Tuesday, July 7, 2009

Palin's Enemies List

Palin and Her Enemies
A New York Times column by Ross Douthat

I have no doubt my friend Bob will be as disappointed as anyone that The Bob Rule remains in effect. As Bob told me twenty odd years ago: to be a successful politician, you have to have only one thing, and that’s absolutely no sense of self-consciousness or embarrassment

Ms. Jayne Mansfield. You don't want to
know how much time I spent agonizing
over which picture of Ms. Mansfield I
would use to lead this article.
For example, during Clinton administration, notoriously successful politician Senator Orrin Hatch spent all his time and efforts trying to block every single appointment to the federal bench. Then, George W. Bush becomes President, and nominates a series judicial candidates that are flatly unqualified. When members of the Judiciary Committee start to take issue with some (but not all) of these nominees, Senator Hatch rents his garments at the unfairness of it all. How DARE anyone block these poor candidates from getting a vote on the Senate floor? And nary a blush touches the Senator’s cheek through all the wailing and gnashing of teeth.

The Politics of Poopy Heads

A reoccurring theme in Governor Palin’s both spoken and written apologia as to why she is unable to govern was the “politics of personal destruction.” Governor Palin’s career was destroyed by “political operatives” (cue the theme from Mission: Impossible!) who kept filing frivolous ethics complaints against her. Answering those complaints took up all the Governor’s time and money. Not to mention, it was just plain low down and mean.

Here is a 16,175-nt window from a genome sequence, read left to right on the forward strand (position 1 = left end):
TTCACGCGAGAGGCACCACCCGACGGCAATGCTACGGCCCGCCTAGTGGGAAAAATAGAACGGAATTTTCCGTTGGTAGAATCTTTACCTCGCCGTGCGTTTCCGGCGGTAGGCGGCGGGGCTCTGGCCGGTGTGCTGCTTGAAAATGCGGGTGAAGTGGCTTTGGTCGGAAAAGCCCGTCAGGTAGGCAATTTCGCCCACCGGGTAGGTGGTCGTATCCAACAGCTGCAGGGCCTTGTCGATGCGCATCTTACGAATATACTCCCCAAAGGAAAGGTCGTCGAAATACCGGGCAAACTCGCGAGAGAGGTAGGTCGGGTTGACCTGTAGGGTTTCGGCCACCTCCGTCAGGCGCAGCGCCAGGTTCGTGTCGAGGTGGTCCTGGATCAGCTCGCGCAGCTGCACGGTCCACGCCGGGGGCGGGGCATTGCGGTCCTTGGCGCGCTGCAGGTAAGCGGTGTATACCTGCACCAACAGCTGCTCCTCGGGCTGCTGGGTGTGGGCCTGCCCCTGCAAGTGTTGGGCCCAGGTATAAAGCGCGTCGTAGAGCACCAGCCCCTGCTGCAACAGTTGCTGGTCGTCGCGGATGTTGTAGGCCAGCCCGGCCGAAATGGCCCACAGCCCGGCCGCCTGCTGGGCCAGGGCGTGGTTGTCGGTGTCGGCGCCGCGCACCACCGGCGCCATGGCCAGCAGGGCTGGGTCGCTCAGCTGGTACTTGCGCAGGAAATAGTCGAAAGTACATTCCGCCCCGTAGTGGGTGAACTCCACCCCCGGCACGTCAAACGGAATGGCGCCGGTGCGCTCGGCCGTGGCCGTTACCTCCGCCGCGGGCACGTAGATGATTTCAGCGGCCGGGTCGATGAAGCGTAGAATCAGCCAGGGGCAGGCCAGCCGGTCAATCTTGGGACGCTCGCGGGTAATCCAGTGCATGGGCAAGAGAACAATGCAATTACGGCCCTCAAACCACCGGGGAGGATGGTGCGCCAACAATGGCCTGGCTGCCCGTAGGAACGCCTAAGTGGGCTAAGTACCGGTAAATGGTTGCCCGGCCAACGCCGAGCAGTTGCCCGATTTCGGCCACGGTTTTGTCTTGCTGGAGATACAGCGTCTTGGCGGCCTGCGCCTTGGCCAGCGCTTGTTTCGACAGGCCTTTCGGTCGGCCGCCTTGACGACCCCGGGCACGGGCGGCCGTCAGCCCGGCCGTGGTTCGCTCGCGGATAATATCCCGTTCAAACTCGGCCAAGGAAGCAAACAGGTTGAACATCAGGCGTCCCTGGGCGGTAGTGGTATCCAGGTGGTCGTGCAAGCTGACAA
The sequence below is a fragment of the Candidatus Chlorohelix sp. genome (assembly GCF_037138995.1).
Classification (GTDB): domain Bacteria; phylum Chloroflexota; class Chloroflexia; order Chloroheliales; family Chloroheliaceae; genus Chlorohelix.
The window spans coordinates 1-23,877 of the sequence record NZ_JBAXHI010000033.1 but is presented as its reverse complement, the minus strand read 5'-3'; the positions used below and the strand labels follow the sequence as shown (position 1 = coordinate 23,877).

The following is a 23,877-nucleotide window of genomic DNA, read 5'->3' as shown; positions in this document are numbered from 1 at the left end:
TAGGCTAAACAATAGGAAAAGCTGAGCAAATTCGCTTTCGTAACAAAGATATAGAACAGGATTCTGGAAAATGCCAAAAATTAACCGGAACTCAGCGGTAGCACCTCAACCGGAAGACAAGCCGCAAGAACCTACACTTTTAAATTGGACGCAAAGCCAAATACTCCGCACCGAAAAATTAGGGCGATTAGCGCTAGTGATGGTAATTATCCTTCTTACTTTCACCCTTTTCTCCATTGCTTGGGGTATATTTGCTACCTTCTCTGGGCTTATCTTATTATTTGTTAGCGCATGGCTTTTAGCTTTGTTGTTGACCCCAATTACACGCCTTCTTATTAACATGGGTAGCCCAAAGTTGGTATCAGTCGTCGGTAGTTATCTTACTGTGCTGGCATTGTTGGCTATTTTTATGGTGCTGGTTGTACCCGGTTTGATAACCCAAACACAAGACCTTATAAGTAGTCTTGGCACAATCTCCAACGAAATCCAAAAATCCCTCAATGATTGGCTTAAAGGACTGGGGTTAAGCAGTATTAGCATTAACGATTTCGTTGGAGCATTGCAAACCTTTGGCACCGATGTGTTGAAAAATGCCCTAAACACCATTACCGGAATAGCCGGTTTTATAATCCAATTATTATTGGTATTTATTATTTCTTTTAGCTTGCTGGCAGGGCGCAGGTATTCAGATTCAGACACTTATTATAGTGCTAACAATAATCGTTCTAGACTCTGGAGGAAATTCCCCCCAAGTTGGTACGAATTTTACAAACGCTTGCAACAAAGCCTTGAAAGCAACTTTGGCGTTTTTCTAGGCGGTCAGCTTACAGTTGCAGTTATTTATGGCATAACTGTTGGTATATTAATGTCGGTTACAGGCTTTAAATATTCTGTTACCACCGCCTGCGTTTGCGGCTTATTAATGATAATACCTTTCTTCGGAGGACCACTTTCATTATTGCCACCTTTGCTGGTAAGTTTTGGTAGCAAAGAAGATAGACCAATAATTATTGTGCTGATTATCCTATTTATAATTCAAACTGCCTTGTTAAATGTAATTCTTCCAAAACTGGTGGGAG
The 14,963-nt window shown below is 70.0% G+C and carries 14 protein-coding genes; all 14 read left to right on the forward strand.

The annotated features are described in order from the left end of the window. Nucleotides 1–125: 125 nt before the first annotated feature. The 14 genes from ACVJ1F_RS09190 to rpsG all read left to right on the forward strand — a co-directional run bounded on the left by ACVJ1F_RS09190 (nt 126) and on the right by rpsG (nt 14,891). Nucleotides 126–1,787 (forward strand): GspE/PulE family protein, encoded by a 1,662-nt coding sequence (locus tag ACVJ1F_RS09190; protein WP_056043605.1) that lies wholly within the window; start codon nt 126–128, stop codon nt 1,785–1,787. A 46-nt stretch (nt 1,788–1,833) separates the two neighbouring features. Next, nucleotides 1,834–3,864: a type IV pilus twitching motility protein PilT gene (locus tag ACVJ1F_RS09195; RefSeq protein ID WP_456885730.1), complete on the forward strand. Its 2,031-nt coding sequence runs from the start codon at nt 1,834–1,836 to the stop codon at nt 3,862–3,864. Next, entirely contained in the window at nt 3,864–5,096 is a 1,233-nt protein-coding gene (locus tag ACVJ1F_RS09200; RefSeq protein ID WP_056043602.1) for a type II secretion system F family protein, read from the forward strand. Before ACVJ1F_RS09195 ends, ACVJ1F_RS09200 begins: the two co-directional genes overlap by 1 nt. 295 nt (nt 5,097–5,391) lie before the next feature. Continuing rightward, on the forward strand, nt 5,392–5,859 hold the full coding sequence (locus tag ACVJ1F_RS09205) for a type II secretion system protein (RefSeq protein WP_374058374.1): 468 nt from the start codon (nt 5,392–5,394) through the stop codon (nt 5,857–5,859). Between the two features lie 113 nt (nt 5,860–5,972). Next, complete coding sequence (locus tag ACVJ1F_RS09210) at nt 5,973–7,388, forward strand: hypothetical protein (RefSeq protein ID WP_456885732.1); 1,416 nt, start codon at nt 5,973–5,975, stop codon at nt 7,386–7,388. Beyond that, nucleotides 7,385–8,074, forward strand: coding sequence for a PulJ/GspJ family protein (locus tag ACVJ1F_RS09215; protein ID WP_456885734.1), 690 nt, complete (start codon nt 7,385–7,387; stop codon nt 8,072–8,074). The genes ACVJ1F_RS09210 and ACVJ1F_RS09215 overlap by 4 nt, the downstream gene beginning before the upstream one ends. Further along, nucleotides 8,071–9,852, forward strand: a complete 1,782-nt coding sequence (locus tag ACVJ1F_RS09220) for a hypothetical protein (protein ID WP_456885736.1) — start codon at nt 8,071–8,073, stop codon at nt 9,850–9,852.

NY Times conservative columnist Ross Douthat put it this way in his July 6 2006 column: 

Here are the lessons of the Sarah Palin experience, for any aspiring politician who shares her background and her sex. Your children will go through the tabloid ringer. Your religion will be mocked and misrepresented. Your political record will be distorted, to better parody your family and your faith. And a moron says what.

Mr. Ross Douthat. We are unable to
confirm nor deny whether the quote
"Damn it, Samsara Samizdat...stop 
writing about me...!" attributed to Mr.
Douthat, is genuine.
So I made up that last part. But come on--has Mr. Douthat been living in solitary confinement in a North Korean prison since 1988? What on earth has been said to or about Governor Palin (or her children) that even comes close to the vitriol and scorn poured on Hillary Clinton’s head? I don’t watch much television, but I’m pretty sure I’d have heard about it if someone had called one of the Palin daughters “the Juneau Statehouse Dog.” 

Has there been a considerable effort to accuse Governor Palin of murder, following the suicide of one of her friends, as happened to Secretary Clinton, following the death of Vince Foster? 

Has Sarah Palin had to spend years defending against truly frivolous actions, the likes of Whitewater, “Filegate” (over misplaced files in the White House), or “Travelgate” (the firing of the White House travel agents)?